With no lifts or escalators, the tower is essentially a forty-five-story walk up. You’ll find seniors or those less physically-abled on the lower floors, and the young and healthy near the top. Public spaces like this stairwell are painted with care in order to make the tower feel more like an apartment building.

Iwan Baan is not as interested in what architects build as he is in the beautiful ways that people appropriate the spaces once the planners are gone. In his TED Talk, Baan — whose breathtaking image of lower Manhattan after Hurricane Sandy hangs on at least one of our walls — shows incredible images from communities thriving in ways that seem quite opposite to the uniformity of suburbs. First, Baan takes us to Chandigarh, India, where people inhabit buildings created by modernist architects Le Corbusier in very different ways than expected. Then, Baan takes us to Caracas, Venezuela, where an abandoned 45-story building has become a miniature city. From there, Baan takes us to a Nigerian slum built on water, to a community in Cairo thriving amid recycling heaps, and to an underground village in China.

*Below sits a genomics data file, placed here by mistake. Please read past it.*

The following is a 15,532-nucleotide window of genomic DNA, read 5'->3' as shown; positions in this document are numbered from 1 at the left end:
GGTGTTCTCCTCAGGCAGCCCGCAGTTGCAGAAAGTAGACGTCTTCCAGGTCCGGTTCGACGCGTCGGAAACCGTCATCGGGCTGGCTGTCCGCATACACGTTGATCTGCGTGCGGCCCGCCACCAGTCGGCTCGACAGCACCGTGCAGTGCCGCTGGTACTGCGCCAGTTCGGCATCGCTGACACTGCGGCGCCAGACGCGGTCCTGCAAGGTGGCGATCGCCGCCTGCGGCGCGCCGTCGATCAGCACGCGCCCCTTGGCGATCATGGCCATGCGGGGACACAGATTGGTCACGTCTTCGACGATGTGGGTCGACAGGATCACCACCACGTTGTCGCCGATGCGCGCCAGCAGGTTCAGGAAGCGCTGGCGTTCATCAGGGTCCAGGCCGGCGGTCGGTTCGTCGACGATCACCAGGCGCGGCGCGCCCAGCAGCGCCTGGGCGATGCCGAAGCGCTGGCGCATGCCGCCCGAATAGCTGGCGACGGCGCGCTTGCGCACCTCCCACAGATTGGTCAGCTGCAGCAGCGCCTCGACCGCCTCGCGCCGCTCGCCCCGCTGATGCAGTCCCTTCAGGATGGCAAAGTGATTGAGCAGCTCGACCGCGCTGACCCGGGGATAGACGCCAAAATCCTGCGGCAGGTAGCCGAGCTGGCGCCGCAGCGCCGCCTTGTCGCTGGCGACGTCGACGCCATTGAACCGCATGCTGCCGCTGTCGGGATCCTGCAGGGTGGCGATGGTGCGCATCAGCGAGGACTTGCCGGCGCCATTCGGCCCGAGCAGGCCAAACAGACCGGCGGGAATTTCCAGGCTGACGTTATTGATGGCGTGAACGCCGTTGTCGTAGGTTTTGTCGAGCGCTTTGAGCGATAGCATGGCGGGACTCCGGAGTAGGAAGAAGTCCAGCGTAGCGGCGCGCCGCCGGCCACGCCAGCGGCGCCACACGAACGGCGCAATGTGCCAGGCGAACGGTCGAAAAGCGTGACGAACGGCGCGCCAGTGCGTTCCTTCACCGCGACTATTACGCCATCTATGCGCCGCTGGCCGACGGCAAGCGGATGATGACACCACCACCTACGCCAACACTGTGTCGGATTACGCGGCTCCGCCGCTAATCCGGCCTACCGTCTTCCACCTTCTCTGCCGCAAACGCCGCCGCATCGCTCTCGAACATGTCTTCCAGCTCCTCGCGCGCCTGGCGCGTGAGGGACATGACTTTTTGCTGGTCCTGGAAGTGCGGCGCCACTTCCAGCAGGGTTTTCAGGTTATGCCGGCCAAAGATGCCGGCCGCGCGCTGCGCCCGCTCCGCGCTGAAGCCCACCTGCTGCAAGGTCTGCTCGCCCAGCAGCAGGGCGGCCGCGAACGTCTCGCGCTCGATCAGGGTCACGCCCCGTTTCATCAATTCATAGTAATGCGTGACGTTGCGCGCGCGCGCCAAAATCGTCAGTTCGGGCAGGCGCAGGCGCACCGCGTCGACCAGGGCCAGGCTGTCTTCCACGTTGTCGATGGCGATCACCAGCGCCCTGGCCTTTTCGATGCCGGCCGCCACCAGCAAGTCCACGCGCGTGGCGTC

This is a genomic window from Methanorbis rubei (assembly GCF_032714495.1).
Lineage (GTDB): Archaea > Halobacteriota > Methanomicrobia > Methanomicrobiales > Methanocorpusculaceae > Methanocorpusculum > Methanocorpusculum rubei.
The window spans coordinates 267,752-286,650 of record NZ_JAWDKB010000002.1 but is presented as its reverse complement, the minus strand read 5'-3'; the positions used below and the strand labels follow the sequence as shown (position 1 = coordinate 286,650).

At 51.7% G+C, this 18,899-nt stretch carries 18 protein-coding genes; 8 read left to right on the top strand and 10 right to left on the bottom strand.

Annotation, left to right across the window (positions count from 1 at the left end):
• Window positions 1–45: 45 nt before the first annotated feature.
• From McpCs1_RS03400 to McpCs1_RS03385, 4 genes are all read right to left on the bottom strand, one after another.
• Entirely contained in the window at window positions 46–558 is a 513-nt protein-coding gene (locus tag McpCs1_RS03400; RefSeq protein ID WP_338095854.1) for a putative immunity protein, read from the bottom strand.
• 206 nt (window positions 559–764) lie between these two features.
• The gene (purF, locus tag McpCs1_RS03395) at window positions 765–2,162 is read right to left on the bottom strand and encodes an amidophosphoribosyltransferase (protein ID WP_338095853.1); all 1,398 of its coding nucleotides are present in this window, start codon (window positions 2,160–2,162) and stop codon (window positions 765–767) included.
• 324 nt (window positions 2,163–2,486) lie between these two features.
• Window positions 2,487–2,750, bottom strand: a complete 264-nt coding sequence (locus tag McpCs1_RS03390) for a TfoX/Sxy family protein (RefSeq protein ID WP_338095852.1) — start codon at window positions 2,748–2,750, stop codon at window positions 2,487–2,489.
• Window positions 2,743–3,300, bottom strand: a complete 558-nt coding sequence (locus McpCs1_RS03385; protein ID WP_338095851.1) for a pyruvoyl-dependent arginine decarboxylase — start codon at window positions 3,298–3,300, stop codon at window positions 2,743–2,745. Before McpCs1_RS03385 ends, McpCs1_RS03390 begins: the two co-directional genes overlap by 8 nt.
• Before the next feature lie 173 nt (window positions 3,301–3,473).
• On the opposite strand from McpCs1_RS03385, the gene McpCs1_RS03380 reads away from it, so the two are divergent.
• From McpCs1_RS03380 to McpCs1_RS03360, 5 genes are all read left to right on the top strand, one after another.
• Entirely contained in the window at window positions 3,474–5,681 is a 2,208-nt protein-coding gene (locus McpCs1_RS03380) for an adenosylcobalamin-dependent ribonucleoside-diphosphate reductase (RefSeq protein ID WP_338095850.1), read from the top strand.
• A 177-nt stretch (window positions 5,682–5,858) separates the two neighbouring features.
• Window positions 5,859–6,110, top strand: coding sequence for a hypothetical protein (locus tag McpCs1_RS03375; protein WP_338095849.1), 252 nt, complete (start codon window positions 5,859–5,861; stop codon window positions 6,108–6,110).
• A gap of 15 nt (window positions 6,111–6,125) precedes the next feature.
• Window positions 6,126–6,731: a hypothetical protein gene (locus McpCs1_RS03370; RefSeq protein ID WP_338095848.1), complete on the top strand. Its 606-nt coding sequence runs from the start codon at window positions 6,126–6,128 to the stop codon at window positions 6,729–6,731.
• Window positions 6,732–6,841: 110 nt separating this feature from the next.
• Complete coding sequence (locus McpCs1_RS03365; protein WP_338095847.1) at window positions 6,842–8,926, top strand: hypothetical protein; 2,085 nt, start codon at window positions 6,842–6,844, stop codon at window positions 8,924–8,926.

Baan’s talk will have you marveling at human ingenuity. In it, the photographer shows 154 images. Since they appear rapid-fire, Baan has selected some to share here, where you can take your time and appreciate the details.

All photos courtesy of Iwan Baan.

Join the conversation! 21 Comments

  1. In other words, what happens when socialists take over the government, and capitalists give up. Cuba with skyscrapers?

    • Let’s not act like 100% of one (capitalism or socialism) is better than the other. A mixed economy is what’s ideal. You’ll find the same thing if capitalists took over a gov’t.

      • You mean like the mixed economies of our era – where the difference between rich and poor is the greatest we’ve ever seen?

        It would be useful to reject the cliche that compromise is always the best forward, and look for a logic that actually works.

        We’ve witnessed the unhappy results of communism and socialism. We’re currently witnessing the unhappy results of a ‘mixed’ economy. One day we might decide to actually give the free market a try. But be sure that it won’t be at the behest of any government…